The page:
Industrial energy use and decarbonisation in the glass sector: A UK perspective

Paul Griffin, Geoffrey Hammond, Russell McKenna

Research output: Contribution to journalArticlepeer-review

Abstract

The potential for reducing industrial energy demand and greenhouse gas (GHG) emissions in the UK glass sector has been evaluated, although the lessons learned are applicable across much of the industrialised world. It encompasses a range of product outputs, including flat glass (for glazing in the construction and automotive industries), container glass (bottles and jars), domestic glassware, fibreglass, and scientific hollow glass. Glass processing is a moderately energy-intensive industrial sector, and its GHG emissions are relatively low (~3% of those emanating from UK industry as a whole). This technology assessment was conducted within the context of the historical development of the glass sector, as well as its contemporary industrial structure. Currently available technologies will lead to short-term energy and GHG emissions savings in the sector, but the prospects for the commercial exploitation of innovative technologies by mid-21st century is speculative. Glass is potentially 100% recyclable, and could therefore contribute to UK ‘circular economy’ or resource efficiency aspirations. Finally, a set of low-carbon UK technology roadmaps for the glass sector out to 2050 has been developed and evaluated, based on various alternative scenarios and the techno-economic characterisation of improvement potentials. These roadmaps help identify the steps needed to be undertaken by industrialists, policy makers and other stakeholders in order to facilitate decarbonisation of the UK glass sector.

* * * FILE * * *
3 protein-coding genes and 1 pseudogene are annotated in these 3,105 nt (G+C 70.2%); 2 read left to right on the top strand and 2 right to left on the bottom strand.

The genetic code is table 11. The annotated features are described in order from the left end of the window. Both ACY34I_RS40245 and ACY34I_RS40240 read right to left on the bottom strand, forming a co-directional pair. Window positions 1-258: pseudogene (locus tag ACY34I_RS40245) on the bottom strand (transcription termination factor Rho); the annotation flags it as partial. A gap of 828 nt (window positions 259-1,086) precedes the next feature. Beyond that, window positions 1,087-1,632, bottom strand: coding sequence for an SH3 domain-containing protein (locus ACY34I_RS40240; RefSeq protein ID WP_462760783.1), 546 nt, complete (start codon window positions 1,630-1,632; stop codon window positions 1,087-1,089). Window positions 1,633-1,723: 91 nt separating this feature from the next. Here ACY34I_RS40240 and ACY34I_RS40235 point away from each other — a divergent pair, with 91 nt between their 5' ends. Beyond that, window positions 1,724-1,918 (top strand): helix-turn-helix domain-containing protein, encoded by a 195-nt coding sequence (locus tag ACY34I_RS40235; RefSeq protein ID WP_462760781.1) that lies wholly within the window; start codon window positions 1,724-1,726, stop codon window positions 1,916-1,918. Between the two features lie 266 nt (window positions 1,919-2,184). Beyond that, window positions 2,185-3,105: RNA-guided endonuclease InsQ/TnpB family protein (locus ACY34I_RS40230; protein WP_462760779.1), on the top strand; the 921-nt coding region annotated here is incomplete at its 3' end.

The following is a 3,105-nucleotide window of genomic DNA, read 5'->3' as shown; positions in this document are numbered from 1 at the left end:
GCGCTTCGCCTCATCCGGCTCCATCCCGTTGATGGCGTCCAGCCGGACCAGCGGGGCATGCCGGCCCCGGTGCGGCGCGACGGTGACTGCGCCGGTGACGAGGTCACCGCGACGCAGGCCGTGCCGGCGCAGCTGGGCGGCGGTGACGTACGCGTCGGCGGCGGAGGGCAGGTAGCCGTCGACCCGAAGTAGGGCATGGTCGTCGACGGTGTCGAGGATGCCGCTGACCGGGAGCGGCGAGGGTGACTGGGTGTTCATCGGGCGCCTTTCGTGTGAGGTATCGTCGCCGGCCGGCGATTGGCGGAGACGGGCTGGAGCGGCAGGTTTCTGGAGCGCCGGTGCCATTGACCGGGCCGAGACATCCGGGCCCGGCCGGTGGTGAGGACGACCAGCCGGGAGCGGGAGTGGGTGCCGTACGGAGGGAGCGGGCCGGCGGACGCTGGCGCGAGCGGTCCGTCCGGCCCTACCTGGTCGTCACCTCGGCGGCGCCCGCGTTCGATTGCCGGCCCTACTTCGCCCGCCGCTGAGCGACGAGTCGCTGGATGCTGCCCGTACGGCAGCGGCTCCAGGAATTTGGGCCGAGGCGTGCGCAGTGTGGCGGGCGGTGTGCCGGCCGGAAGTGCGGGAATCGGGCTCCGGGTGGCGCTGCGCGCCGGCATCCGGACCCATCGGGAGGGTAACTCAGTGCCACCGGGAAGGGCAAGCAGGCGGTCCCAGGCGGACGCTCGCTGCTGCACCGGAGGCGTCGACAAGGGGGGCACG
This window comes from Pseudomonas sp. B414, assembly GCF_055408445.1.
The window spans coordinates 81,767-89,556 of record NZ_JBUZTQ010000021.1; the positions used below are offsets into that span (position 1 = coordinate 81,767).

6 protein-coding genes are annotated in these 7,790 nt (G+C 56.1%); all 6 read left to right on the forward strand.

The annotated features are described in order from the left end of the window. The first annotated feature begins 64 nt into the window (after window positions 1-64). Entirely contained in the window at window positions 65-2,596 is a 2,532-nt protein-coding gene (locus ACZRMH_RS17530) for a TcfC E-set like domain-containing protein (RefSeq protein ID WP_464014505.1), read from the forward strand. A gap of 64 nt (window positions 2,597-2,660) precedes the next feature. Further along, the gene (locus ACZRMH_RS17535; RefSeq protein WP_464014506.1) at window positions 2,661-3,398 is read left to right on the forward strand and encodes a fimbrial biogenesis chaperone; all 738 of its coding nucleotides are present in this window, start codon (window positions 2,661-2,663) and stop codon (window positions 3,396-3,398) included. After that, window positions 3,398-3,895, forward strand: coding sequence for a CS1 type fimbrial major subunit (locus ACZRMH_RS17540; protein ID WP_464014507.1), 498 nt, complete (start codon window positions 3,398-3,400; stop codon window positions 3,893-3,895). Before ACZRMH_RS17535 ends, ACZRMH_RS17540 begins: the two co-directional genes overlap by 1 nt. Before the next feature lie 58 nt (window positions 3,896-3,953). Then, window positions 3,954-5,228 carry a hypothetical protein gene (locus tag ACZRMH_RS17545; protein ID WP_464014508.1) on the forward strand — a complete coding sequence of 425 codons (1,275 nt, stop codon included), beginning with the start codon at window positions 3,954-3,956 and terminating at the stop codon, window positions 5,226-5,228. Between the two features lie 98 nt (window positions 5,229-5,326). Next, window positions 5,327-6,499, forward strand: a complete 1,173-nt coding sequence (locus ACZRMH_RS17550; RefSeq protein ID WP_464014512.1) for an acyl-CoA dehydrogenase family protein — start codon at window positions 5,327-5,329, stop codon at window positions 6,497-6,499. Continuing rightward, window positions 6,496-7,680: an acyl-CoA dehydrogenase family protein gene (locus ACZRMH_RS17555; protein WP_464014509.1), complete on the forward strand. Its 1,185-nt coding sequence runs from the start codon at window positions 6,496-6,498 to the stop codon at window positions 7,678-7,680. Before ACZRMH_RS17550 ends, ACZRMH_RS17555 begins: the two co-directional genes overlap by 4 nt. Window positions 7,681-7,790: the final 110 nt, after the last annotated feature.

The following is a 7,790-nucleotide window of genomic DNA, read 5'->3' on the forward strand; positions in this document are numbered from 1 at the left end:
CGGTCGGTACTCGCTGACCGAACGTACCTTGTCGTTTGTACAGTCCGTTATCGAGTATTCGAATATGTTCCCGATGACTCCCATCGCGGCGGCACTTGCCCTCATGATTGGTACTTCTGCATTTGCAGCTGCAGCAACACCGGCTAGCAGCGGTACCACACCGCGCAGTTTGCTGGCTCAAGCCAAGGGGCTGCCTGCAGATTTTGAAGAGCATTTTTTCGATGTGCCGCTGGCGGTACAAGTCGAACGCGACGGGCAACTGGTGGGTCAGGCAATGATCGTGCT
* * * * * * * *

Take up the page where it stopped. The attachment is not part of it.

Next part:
Original languageEnglish
Article number100037
Number of pages14
JournalAdvances in Applied Energy
Volume3
Early online date29 May 2021
DOIs
Publication statusE-pub ahead of print - 29 May 2021

Keywords

  • Glass sector
  • Greenhouse gas emissions
  • Decarbonisation options
  • Circular thinking
  • Technology roadmaps or transition pathways
  • United Kingdom

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